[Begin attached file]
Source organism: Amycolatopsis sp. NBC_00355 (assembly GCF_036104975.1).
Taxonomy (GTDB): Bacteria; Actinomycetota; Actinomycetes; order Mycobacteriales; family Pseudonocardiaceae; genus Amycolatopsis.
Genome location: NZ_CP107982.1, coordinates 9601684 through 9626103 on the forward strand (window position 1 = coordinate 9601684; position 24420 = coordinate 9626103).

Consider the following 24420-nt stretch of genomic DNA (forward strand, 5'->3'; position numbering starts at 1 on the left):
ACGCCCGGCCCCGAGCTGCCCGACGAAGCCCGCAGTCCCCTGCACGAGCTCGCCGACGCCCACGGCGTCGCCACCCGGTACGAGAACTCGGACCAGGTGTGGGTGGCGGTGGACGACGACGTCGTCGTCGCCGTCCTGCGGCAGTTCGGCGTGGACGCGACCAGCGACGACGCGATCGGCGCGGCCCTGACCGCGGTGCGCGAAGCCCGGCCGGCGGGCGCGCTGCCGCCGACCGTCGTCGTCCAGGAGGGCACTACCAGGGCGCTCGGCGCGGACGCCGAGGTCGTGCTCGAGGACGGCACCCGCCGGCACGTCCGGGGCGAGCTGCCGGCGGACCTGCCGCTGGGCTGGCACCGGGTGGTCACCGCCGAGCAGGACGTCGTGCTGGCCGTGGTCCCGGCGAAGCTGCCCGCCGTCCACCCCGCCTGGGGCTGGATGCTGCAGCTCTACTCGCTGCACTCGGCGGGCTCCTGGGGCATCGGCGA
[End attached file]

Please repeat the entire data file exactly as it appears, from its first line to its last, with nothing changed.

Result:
Source organism: Amycolatopsis sp. NBC_00355 (assembly GCF_036104975.1).
Taxonomy (GTDB): Bacteria; Actinomycetota; Actinomycetes; order Mycobacteriales; family Pseudonocardiaceae; genus Amycolatopsis.
Genome location: NZ_CP107982.1, coordinates 9601684 through 9626103 on the forward strand (window position 1 = coordinate 9601684; position 24420 = coordinate 9626103).

Consider the following 24420-nt stretch of genomic DNA (forward strand, 5'->3'; position numbering starts at 1 on the left):
ACGCCCGGCCCCGAGCTGCCCGACGAAGCCCGCAGTCCCCTGCACGAGCTCGCCGACGCCCACGGCGTCGCCACCCGGTACGAGAACTCGGACCAGGTGTGGGTGGCGGTGGACGACGACGTCGTCGTCGCCGTCCTGCGGCAGTTCGGCGTGGACGCGACCAGCGACGACGCGATCGGCGCGGCCCTGACCGCGGTGCGCGAAGCCCGGCCGGCGGGCGCGCTGCCGCCGACCGTCGTCGTCCAGGAGGGCACTACCAGGGCGCTCGGCGCGGACGCCGAGGTCGTGCTCGAGGACGGCACCCGCCGGCACGTCCGGGGCGAGCTGCCGGCGGACCTGCCGCTGGGCTGGCACCGGGTGGTCACCGCCGAGCAGGACGTCGTGCTGGCCGTGGTCCCGGCGAAGCTGCCCGCCGTCCACCCCGCCTGGGGCTGGATGCTGCAGCTCTACTCGCTGCACTCGGCGGGCTCCTGGGGCATCGGCGA